Handwritten Cards & Holiday Greetings

Every year I look forward to it... The day I get my first holiday card in the mail. It's usually the week after Thanksgiving. Happy mail comes pouring through our mailbox all month long. My birthday is December 24 so I get a few birthday cards as well. All the notes and cards filled with well wishes make my heart sing. I love getting mail and I I love sending mail. 

Why do I love handwritten notes and holiday cards? I love writing the name of the family of the front of the card. I take a moment to remember how we met and a few of the happy times that we have shared over the years. Friends from college in Chico, roommates from Santa Barbara, friends from jobs in the San Francisco Bay Area, friends from high school in Southern California, friends I met when I became a parent and started making "mommy friends"... I love the holiday letters, the photos of the kids that have evolved from babies to teenagers to young adults, former nannies that now have babies (twins!) of their own. 

We seem to get fewer cards each year... and that makes me sad. I continue to send as many as I always have and don't post the photos that are on our cards on social media until after all our cards have been sent. I like there to be an element of suprise.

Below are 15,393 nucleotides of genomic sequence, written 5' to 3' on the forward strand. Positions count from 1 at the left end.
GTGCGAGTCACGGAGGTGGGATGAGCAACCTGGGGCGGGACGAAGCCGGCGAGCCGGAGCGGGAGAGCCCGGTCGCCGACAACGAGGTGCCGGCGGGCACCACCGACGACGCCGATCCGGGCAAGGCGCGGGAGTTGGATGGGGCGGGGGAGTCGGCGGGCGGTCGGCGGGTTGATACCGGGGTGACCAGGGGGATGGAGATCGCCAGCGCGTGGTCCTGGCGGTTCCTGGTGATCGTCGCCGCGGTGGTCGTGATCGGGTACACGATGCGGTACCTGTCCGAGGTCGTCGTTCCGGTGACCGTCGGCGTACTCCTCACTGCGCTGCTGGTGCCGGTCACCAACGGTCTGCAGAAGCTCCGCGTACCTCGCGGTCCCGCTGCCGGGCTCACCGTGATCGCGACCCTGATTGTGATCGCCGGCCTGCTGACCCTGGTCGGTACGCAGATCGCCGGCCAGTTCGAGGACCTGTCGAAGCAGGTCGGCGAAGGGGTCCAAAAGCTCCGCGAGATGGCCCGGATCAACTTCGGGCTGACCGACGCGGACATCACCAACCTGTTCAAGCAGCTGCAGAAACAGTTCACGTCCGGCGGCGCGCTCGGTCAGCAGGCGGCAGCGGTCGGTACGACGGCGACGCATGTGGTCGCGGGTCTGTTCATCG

This year I took a Brushed Lettering Class at Happily Ever Etched taught by Calligraphy Nerd, Andrea Fowler and practiced my skills on our holiday cards. The class has given me more inspiration to write. With each card the letters seem to flow a little more and I'm getting more confident with the flowing script. 

Handwriting is a lost art. One that I see slipping away. I am determined to keep the art of handwriting in the forefront of my mind. Our 10 year old son's tutor is a freshman in high school. Recently, when asked the tutor to help my son with his penmanship he said, "I haven't written cursive since fifth grade." "Well then, it sounds like you BOTH could use some practice. I will write out an example sentence and you can both write for 15 minutes. Sound like a deal?" When they finished the assignment, they both had a sense of pride in their work. I am thrilled that the 9th grader is among a small few in his class that is proud of his handwriting - so much so that he recently wrote out the day's lesson plans in cursive on the chalkboard in his English class! Quite impressive!

Do you send handwritten cards? If not, why not. If so, why do you send them?